As we were so close to San Luis Obispo (SLO) we decided to drive over and visit the mission, continue through Port San Luis and then drive back around the coast through Montano de Oro State Park to Morro Bay.
Well, we found SLO mission, what we couldn’t find was anywhere to park the truck! For one thing we didn’t have enough change, yes I know, most parking meters take credit cards, but there are so many reports of these types of card readers being compromised that I just don’t trust them, so it’s cash or nothing. And, yes I do realise that this probably makes me a dinosaur.
For another we simply couldn’t find a space that was actually big enough for the truck! We’ve got so used to the places we visit having plenty of parking that it didn’t even occur to us to check out parking in SLO. Oh well!
So, we gave up and headed to the beach, between Avila Beach and Port San Luis we parked by some steps leading down to a lovely beach.
As we walked along we passed quite a few RV’s overlooking the beach. For $50.00/night you can boondock, there is also a small section with water and electric as well as full hook-ups over-looking the beach.
It’d be a lovely view to wake up to, although when a winter storm blew in a few days later I was glad we weren’t quite that close to the ocean.
We stopped for an early lunch at Fat Cats Café near the pier in Port San Luis, and discovered that according to USA Today Travel’s it’s one of the five can’t miss eateries on the Pacific Coast Highway. It was very nice.
Afterwards we took a stroll along the pier,
some harbour seals on a barge loudly made their presence known,
sea otters lazily floated by, these looked a lot warmer than the ones we used to watch when we were in Alaska.
This cute little seal was on the lookout for any left overs from the fishermen,
as was this pelican,
and when a fishing boat docked it was absolutely beseiged by pelicans, seals and gulls.
On our way back to the truck, the only road we could see that looked as though it led round the coast was closed and marked ‘Authorised Personnel Only’. We had no idea why, so we decided to approach Montana De Oro from the other side.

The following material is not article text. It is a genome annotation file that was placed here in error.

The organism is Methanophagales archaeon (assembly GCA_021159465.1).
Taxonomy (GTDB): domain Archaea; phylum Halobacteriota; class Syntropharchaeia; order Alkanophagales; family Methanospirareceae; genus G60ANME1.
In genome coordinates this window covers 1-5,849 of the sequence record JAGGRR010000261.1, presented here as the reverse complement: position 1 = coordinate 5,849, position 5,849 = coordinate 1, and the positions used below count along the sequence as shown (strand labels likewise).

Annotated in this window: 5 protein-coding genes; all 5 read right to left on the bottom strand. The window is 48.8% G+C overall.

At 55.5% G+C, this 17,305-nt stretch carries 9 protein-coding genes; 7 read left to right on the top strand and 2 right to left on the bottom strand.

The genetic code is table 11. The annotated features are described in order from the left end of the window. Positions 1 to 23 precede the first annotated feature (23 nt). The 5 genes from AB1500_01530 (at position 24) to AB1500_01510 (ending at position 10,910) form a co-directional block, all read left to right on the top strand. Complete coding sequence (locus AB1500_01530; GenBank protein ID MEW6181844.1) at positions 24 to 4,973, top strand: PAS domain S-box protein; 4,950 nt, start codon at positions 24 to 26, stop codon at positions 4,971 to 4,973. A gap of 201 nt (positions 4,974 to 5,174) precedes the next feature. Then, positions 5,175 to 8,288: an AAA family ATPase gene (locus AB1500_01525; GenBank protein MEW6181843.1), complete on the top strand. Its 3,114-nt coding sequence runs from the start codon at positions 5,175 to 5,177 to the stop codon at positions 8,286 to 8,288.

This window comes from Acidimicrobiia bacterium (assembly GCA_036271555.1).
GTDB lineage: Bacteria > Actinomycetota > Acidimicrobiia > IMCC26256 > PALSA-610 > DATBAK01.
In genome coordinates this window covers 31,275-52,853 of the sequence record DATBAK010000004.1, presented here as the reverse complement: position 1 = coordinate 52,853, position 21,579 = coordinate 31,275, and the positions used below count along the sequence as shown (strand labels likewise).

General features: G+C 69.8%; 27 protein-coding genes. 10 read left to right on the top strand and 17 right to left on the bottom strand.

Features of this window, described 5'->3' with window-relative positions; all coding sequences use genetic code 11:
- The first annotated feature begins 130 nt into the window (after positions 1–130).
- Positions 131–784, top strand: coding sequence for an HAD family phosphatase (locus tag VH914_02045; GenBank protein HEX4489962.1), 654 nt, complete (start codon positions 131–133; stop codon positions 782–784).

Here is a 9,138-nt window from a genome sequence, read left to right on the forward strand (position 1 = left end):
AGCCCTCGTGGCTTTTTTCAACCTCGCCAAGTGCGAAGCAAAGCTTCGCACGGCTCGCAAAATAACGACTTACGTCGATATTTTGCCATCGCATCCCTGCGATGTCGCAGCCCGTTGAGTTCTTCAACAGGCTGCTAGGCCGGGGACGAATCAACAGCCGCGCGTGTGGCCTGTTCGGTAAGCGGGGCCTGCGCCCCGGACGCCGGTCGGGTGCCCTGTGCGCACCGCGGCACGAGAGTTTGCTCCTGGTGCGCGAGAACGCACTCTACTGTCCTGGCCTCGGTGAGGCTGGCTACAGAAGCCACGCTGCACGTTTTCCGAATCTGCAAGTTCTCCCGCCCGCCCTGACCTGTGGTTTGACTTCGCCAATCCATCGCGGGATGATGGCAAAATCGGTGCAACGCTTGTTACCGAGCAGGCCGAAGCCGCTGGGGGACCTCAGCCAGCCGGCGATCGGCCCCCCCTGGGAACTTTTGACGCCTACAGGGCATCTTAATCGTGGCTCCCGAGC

We were pleased we did as it’s a lovely spot, by this time it was late afternoon and as almost all the parking areas are well away from the beach it was too late to follow the path through the dunes to the ocean. There were some excellent views of Morro Bay and the rock.
During WWII Montana De Oro was a training camp for troop manoeuvres and weapons practise and as there is a possibility that there could be unexploded ordnance lying about, signs warn you not to stray from the established paths.
Further round we were able to park by this beach,
as you can see it was very gritty sand and the tide was coming in very fast.
Talking to one of the rangers at Montana De Oro we discovered why the road from Port San Luis is closed. The power station on the map isn’t just any old power station; it’s a nuclear power station, with all the idiots about these days no wonder the road’s closed.
This whole area is lovely and SLO looks like a charming town, we’d like to explore more, maybe one day we will, who knows, but if we do we’ll definitely research the parking situation for the truck beforehand.
Have fun, we are!